Both the Strategy and its principles are relevant to those working across the Scottish Government, wider public and third sector, who are delivering or developing relevant policy and services. It should be read alongside Scotland’s Trafficking and Exploitation Strategy, the National Guidance for Child Protection in Scotland 2021 – updated 2023, Vision for Justice in Scotland and Equally Safe – Scotland’s strategy for preventing and eradicating violence against women and girls. A policy map giving an overview of wider related policies can be found on page 14.
In September 2020 we undertook a consultation on prostitution. This was an important first step in developing the approach to tackling prostitution within the context of how women and girls should be viewed in an equal society. There was a high level of engagement with over 4000 responses from individuals and organisations. The need to further recognise and address the structural and systemic disadvantages experienced by women and girls was a consensus viewpoint. The findings from the consultation informed the Strategy’s development as did lived experience engagement work, commissioned by the Scottish Government and carried out by an independent research team. The project aimed to understand current support service provision and the needs of those with experience of selling/exchanging sex. This research highlighted the importance of partnership working and the need to better understand and tackle stigma.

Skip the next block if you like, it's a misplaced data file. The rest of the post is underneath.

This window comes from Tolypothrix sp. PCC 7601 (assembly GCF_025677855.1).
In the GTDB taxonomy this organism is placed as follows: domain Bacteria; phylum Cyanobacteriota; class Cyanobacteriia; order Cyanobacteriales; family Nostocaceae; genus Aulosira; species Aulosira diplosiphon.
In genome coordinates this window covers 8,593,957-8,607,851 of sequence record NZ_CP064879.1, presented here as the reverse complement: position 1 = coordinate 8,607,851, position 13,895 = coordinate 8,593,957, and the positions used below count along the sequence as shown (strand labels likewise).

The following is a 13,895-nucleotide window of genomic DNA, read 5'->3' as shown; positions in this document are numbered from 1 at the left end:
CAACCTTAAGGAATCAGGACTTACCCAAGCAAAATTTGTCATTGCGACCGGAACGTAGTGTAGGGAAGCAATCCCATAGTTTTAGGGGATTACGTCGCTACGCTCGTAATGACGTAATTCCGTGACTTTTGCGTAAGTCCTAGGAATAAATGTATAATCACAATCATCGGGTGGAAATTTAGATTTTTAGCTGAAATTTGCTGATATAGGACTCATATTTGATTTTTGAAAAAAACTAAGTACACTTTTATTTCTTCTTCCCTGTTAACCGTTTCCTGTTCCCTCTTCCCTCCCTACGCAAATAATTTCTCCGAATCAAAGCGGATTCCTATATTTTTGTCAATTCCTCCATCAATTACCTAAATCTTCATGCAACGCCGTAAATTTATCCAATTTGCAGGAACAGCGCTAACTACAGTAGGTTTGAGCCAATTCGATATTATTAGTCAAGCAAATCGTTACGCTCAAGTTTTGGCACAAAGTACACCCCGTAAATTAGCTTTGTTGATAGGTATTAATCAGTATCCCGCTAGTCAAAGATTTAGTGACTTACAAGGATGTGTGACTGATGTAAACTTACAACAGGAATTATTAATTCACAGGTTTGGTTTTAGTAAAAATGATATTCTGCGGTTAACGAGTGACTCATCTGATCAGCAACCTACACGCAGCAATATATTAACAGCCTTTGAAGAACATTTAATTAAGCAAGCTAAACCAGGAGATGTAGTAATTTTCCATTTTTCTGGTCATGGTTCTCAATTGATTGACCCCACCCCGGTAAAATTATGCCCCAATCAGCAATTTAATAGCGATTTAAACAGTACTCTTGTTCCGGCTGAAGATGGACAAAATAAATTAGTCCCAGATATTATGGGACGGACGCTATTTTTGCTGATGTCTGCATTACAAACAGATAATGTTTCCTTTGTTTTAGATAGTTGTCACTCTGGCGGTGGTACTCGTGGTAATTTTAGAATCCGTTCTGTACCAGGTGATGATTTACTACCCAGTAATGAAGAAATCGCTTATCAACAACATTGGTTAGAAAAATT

We want to ensure our policies work for those with experience of prostitution and future evaluation of the Strategy will continue to draw on lived experience. This will continue to be a key component part of our work.
The Strategy development also draws on international lessons learned on challenging men’s demand and supporting those involved in prostitution, with an international evidence review carried out by Scottish Government’s Justice Analytical Services, published in July 2022. This highlighted that key elements of international challenge demand approaches included support for victims and changing social attitudes.